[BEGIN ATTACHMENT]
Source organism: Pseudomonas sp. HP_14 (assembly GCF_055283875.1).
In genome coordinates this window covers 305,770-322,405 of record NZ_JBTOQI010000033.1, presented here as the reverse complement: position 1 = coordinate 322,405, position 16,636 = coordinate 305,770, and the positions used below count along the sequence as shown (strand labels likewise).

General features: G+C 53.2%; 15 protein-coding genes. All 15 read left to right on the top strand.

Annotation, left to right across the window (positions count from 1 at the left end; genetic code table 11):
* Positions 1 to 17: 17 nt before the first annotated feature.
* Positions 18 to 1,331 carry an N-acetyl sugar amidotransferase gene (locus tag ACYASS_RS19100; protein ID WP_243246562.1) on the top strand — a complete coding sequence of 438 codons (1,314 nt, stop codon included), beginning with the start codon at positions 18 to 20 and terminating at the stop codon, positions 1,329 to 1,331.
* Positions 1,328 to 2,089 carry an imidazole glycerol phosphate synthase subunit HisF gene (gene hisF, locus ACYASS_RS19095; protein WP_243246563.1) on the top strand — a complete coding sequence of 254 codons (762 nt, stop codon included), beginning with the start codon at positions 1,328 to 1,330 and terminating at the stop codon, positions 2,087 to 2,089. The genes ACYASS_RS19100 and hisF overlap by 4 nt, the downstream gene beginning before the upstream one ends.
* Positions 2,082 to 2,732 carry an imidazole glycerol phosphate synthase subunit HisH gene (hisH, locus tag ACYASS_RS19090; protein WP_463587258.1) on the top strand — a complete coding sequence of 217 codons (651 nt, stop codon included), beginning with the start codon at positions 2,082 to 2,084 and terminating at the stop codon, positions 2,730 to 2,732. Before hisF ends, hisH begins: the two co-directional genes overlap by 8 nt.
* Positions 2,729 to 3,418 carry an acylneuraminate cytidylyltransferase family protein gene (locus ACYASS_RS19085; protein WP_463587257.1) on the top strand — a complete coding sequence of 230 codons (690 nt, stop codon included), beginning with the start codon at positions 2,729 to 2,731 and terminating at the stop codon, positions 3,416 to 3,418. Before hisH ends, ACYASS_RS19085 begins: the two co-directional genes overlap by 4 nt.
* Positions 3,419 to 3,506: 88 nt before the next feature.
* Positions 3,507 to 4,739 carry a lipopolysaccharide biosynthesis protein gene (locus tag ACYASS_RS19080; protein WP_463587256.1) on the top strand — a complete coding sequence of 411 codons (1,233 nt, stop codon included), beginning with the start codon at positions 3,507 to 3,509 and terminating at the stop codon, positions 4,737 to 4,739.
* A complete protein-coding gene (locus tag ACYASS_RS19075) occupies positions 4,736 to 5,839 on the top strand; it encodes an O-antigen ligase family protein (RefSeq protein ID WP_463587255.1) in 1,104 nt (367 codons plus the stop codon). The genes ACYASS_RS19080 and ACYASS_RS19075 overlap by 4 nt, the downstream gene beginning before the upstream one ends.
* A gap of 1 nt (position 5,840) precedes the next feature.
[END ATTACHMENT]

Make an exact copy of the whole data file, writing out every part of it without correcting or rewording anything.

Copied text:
Source organism: Pseudomonas sp. HP_14 (assembly GCF_055283875.1).
In genome coordinates this window covers 305,770-322,405 of record NZ_JBTOQI010000033.1, presented here as the reverse complement: position 1 = coordinate 322,405, position 16,636 = coordinate 305,770, and the positions used below count along the sequence as shown (strand labels likewise).

General features: G+C 53.2%; 15 protein-coding genes. All 15 read left to right on the top strand.

Annotation, left to right across the window (positions count from 1 at the left end; genetic code table 11):
* Positions 1 to 17: 17 nt before the first annotated feature.
* Positions 18 to 1,331 carry an N-acetyl sugar amidotransferase gene (locus tag ACYASS_RS19100; protein ID WP_243246562.1) on the top strand — a complete coding sequence of 438 codons (1,314 nt, stop codon included), beginning with the start codon at positions 18 to 20 and terminating at the stop codon, positions 1,329 to 1,331.
* Positions 1,328 to 2,089 carry an imidazole glycerol phosphate synthase subunit HisF gene (gene hisF, locus ACYASS_RS19095; protein WP_243246563.1) on the top strand — a complete coding sequence of 254 codons (762 nt, stop codon included), beginning with the start codon at positions 1,328 to 1,330 and terminating at the stop codon, positions 2,087 to 2,089. The genes ACYASS_RS19100 and hisF overlap by 4 nt, the downstream gene beginning before the upstream one ends.
* Positions 2,082 to 2,732 carry an imidazole glycerol phosphate synthase subunit HisH gene (hisH, locus tag ACYASS_RS19090; protein WP_463587258.1) on the top strand — a complete coding sequence of 217 codons (651 nt, stop codon included), beginning with the start codon at positions 2,082 to 2,084 and terminating at the stop codon, positions 2,730 to 2,732. Before hisF ends, hisH begins: the two co-directional genes overlap by 8 nt.
* Positions 2,729 to 3,418 carry an acylneuraminate cytidylyltransferase family protein gene (locus ACYASS_RS19085; protein WP_463587257.1) on the top strand — a complete coding sequence of 230 codons (690 nt, stop codon included), beginning with the start codon at positions 2,729 to 2,731 and terminating at the stop codon, positions 3,416 to 3,418. Before hisH ends, ACYASS_RS19085 begins: the two co-directional genes overlap by 4 nt.
* Positions 3,419 to 3,506: 88 nt before the next feature.
* Positions 3,507 to 4,739 carry a lipopolysaccharide biosynthesis protein gene (locus tag ACYASS_RS19080; protein WP_463587256.1) on the top strand — a complete coding sequence of 411 codons (1,233 nt, stop codon included), beginning with the start codon at positions 3,507 to 3,509 and terminating at the stop codon, positions 4,737 to 4,739.
* A complete protein-coding gene (locus tag ACYASS_RS19075) occupies positions 4,736 to 5,839 on the top strand; it encodes an O-antigen ligase family protein (RefSeq protein ID WP_463587255.1) in 1,104 nt (367 codons plus the stop codon). The genes ACYASS_RS19080 and ACYASS_RS19075 overlap by 4 nt, the downstream gene beginning before the upstream one ends.
* A gap of 1 nt (position 5,840) precedes the next feature.